uid

When I opposed Aadhaar in 2010 , I was called a BJP stooge. In 2016 I am still opposing Aadhaar for the same reasons and I am told I am a Congress die hard. No one wants to see why I oppose Aadhaar as it is too difficult. Plus Aadhaar is FREE so why not get one ? Ram Krishnaswamy

First they ignore you, then they laugh at you, then they fight you, then you win. -Mahatma Gandhi

In matters of conscience, the law of the majority has no place. Mahatma Gandhi

“The invasion of privacy is of no consequence because privacy is not a fundamental right and has no meaning under Article 21. The right to privacy is not a guaranteed under the constitution, because privacy is not a fundamental right.” Article 21 of the Indian constitution refers to the right to life and liberty -Attorney General Mukul Rohatgi

“There is merit in the complaints. You are unwittingly allowing snooping, harassment and commercial exploitation. The information about an individual obtained by the UIDAI while issuing an Aadhaar card shall not be used for any other purpose, save as above, except as may be directed by a court for the purpose of criminal investigation.” -A three judge bench headed by Justice J Chelameswar said in an interim order.

Legal scholar Usha Ramanathan describes UID as an inverse of sunshine laws like the Right to Information. While the RTI makes the state transparent to the citizen, the UID does the inverse: it makes the citizen transparent to the state, she says.

Good idea gone bad
I have written earlier that UID/Aadhaar was a poorly designed, unreliable and expensive solution to the really good idea of providing national identification for over a billion Indians. My petition contends that UID in its current form violates the right to privacy of a citizen, guaranteed under Article 21 of the Constitution. This is because sensitive biometric and demographic information of citizens are with enrolment agencies, registrars and sub-registrars who have no legal liability for any misuse of this data. This petition has opened up the larger discussion on privacy rights for Indians. The current Article 21 interpretation by the Supreme Court was done decades ago, before the advent of internet and today’s technology and all the new privacy challenges that have arisen as a consequence.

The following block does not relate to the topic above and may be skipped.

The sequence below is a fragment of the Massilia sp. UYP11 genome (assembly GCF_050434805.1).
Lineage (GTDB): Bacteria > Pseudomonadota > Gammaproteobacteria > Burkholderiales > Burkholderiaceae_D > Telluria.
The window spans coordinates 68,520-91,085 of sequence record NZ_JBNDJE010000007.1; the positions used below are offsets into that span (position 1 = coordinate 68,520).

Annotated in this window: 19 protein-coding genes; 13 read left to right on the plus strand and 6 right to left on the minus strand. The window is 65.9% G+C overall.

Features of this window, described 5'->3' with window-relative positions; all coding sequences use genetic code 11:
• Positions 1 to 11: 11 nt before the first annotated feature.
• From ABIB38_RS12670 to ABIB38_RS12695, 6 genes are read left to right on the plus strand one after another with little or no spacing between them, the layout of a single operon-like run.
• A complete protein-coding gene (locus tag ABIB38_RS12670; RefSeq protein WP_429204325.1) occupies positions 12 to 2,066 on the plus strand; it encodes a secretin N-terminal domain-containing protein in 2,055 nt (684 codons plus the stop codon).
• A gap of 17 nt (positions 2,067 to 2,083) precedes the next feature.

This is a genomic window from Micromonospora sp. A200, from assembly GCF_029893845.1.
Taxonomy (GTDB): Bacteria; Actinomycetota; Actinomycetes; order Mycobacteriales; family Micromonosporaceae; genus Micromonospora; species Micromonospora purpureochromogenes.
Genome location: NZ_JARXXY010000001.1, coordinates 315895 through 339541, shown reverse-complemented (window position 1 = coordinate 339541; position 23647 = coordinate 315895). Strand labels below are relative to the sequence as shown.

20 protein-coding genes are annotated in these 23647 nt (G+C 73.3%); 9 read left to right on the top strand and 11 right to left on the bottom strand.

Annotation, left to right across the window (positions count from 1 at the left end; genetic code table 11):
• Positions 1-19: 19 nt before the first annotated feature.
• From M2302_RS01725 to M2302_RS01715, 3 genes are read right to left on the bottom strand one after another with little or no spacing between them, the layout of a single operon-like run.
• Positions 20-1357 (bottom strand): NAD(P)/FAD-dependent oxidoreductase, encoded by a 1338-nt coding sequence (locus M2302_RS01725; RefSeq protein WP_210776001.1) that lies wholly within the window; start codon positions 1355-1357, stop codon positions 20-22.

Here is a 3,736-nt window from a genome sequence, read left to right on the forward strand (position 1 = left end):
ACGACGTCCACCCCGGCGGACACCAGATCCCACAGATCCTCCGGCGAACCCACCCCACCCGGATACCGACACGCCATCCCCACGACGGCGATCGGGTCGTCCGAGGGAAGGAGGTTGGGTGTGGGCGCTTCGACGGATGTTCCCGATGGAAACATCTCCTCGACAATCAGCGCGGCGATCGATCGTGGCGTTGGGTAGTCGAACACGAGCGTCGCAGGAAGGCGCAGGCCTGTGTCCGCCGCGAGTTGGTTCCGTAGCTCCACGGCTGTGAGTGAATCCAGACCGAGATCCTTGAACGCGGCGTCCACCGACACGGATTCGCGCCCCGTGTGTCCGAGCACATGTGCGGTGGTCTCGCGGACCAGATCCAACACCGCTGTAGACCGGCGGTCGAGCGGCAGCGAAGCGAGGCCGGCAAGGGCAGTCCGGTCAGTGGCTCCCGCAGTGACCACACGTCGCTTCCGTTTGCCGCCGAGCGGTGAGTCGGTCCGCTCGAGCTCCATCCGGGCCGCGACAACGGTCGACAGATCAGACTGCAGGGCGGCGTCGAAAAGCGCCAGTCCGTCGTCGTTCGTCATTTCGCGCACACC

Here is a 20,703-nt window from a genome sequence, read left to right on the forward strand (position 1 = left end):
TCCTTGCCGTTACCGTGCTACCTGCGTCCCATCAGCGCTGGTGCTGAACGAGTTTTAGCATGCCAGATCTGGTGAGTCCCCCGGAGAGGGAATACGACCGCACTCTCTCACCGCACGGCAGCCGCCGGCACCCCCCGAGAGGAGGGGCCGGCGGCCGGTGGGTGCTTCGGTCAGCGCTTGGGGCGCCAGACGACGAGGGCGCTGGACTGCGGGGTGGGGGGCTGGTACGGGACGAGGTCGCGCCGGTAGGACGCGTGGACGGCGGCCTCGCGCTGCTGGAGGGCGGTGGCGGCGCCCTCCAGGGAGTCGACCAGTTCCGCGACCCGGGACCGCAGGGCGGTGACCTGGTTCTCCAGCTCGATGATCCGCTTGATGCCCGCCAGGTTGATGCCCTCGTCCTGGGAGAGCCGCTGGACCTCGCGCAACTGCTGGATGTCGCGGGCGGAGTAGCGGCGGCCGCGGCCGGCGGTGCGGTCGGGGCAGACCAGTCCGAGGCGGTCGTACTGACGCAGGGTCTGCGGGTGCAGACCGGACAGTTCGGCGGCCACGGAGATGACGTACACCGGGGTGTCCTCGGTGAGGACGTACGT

Rajeev Chandrasekhar, MP Rajya Sabha

“What is Aadhaar? There is enormous confusion. That Aadhaar will identify people who are entitled for subsidy. No. Aadhaar doesn’t determine who is eligible and who isn’t,” Jairam Ramesh

But Aadhaar has been mythologised during the previous government by its creators into some technology super force that will transform governance in a miraculous manner. I even read an article recently that compared Aadhaar to some revolution and quoted a 1930s historian, Will Durant. Rajeev Chandrasekhar, Rajya Sabha MP

“I know you will say that it is not mandatory. But, it is compulsorily mandatorily voluntary,” Jairam Ramesh, Rajya Saba April 2017.

August 24, 2017: The nine-judge Constitution Bench rules that right to privacy is “intrinsic to life and liberty” and is inherently protected under the various fundamental freedoms enshrined under Part III of the Indian Constitution

"Never doubt that a small group of thoughtful, committed citizens can change the World; indeed it's the only thing that ever has"

“Arguing that you don’t care about the right to privacy because you have nothing to hide is no different than saying you don’t care about free speech because you have nothing to say.” - Edward Snowden

Special

Here is what the Parliament Standing Committee on Finance, which examined the draft N I A Bill said.

1. There is no feasibility study of the project]

2. The project was approved in haste

3. The system has far-reaching consequences for national security

4. The project is directionless with no clarity of purpose

5. It is built on unreliable and untested technology

6. The exercise becomes futile in case the project does not continue beyond the present number of 200 million enrolments

7. There is lack of coordination and difference of views between various departments and ministries of government on the project

Quotes

What was said before the elections:

NPR & UID aiding Aliens – Narendra Modi

"I don't agree to Nandan Nilekeni and his madcap (UID) scheme which he is trying to promote," Senior BJP Leader Yashwant Sinha, Sept 2012

"All we have to show for the hundreds of thousands of crore spent on Aadhar is a Congress ticket for Nilekani" Yashwant Sinha.(27/02/2014)